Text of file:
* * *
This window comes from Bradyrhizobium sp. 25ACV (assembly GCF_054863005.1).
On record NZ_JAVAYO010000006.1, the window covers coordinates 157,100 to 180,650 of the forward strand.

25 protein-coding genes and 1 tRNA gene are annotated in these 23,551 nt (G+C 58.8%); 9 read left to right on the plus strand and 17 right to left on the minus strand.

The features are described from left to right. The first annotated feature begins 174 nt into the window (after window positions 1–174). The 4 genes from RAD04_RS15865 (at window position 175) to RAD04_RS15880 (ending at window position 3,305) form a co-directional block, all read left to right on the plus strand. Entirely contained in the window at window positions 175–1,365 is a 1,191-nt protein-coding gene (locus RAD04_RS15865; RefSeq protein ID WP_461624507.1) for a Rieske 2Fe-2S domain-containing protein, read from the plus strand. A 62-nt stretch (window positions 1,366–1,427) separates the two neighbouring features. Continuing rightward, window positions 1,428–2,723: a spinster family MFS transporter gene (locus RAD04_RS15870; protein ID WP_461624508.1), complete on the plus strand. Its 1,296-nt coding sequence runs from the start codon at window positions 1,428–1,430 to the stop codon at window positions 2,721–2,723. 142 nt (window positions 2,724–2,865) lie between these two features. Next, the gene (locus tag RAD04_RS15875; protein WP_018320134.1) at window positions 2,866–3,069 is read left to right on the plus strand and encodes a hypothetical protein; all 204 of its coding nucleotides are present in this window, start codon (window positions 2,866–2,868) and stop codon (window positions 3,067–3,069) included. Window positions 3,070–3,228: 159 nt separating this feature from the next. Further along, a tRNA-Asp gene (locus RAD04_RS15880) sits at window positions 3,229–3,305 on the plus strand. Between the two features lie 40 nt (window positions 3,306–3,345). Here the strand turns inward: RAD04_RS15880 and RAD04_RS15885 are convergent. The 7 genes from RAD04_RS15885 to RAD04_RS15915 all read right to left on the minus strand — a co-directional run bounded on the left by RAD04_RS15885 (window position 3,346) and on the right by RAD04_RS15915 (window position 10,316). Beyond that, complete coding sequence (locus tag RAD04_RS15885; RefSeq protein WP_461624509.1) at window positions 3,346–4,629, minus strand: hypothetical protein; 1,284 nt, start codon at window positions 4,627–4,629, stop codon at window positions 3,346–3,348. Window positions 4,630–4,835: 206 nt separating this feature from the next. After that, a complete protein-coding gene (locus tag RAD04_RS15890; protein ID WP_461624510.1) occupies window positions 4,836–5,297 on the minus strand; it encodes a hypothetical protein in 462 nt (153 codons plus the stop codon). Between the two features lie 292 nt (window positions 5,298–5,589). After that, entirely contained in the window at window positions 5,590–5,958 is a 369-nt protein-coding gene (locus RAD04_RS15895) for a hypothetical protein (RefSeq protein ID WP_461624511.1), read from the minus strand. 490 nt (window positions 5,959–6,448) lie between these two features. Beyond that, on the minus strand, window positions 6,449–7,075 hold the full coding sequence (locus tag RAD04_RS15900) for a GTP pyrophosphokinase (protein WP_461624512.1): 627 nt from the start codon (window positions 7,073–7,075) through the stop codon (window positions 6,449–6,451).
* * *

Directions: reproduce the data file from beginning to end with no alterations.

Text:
This window comes from Bradyrhizobium sp. 25ACV (assembly GCF_054863005.1).
On record NZ_JAVAYO010000006.1, the window covers coordinates 157,100 to 180,650 of the forward strand.

25 protein-coding genes and 1 tRNA gene are annotated in these 23,551 nt (G+C 58.8%); 9 read left to right on the plus strand and 17 right to left on the minus strand.

The features are described from left to right. The first annotated feature begins 174 nt into the window (after window positions 1–174). The 4 genes from RAD04_RS15865 (at window position 175) to RAD04_RS15880 (ending at window position 3,305) form a co-directional block, all read left to right on the plus strand. Entirely contained in the window at window positions 175–1,365 is a 1,191-nt protein-coding gene (locus RAD04_RS15865; RefSeq protein ID WP_461624507.1) for a Rieske 2Fe-2S domain-containing protein, read from the plus strand. A 62-nt stretch (window positions 1,366–1,427) separates the two neighbouring features. Continuing rightward, window positions 1,428–2,723: a spinster family MFS transporter gene (locus RAD04_RS15870; protein ID WP_461624508.1), complete on the plus strand. Its 1,296-nt coding sequence runs from the start codon at window positions 1,428–1,430 to the stop codon at window positions 2,721–2,723. 142 nt (window positions 2,724–2,865) lie between these two features. Next, the gene (locus tag RAD04_RS15875; protein WP_018320134.1) at window positions 2,866–3,069 is read left to right on the plus strand and encodes a hypothetical protein; all 204 of its coding nucleotides are present in this window, start codon (window positions 2,866–2,868) and stop codon (window positions 3,067–3,069) included. Window positions 3,070–3,228: 159 nt separating this feature from the next. Further along, a tRNA-Asp gene (locus RAD04_RS15880) sits at window positions 3,229–3,305 on the plus strand. Between the two features lie 40 nt (window positions 3,306–3,345). Here the strand turns inward: RAD04_RS15880 and RAD04_RS15885 are convergent. The 7 genes from RAD04_RS15885 to RAD04_RS15915 all read right to left on the minus strand — a co-directional run bounded on the left by RAD04_RS15885 (window position 3,346) and on the right by RAD04_RS15915 (window position 10,316). Beyond that, complete coding sequence (locus tag RAD04_RS15885; RefSeq protein WP_461624509.1) at window positions 3,346–4,629, minus strand: hypothetical protein; 1,284 nt, start codon at window positions 4,627–4,629, stop codon at window positions 3,346–3,348. Window positions 4,630–4,835: 206 nt separating this feature from the next. After that, a complete protein-coding gene (locus tag RAD04_RS15890; protein ID WP_461624510.1) occupies window positions 4,836–5,297 on the minus strand; it encodes a hypothetical protein in 462 nt (153 codons plus the stop codon). Between the two features lie 292 nt (window positions 5,298–5,589). After that, entirely contained in the window at window positions 5,590–5,958 is a 369-nt protein-coding gene (locus RAD04_RS15895) for a hypothetical protein (RefSeq protein ID WP_461624511.1), read from the minus strand. 490 nt (window positions 5,959–6,448) lie between these two features. Beyond that, on the minus strand, window positions 6,449–7,075 hold the full coding sequence (locus tag RAD04_RS15900) for a GTP pyrophosphokinase (protein WP_461624512.1): 627 nt from the start codon (window positions 7,073–7,075) through the stop codon (window positions 6,449–6,451).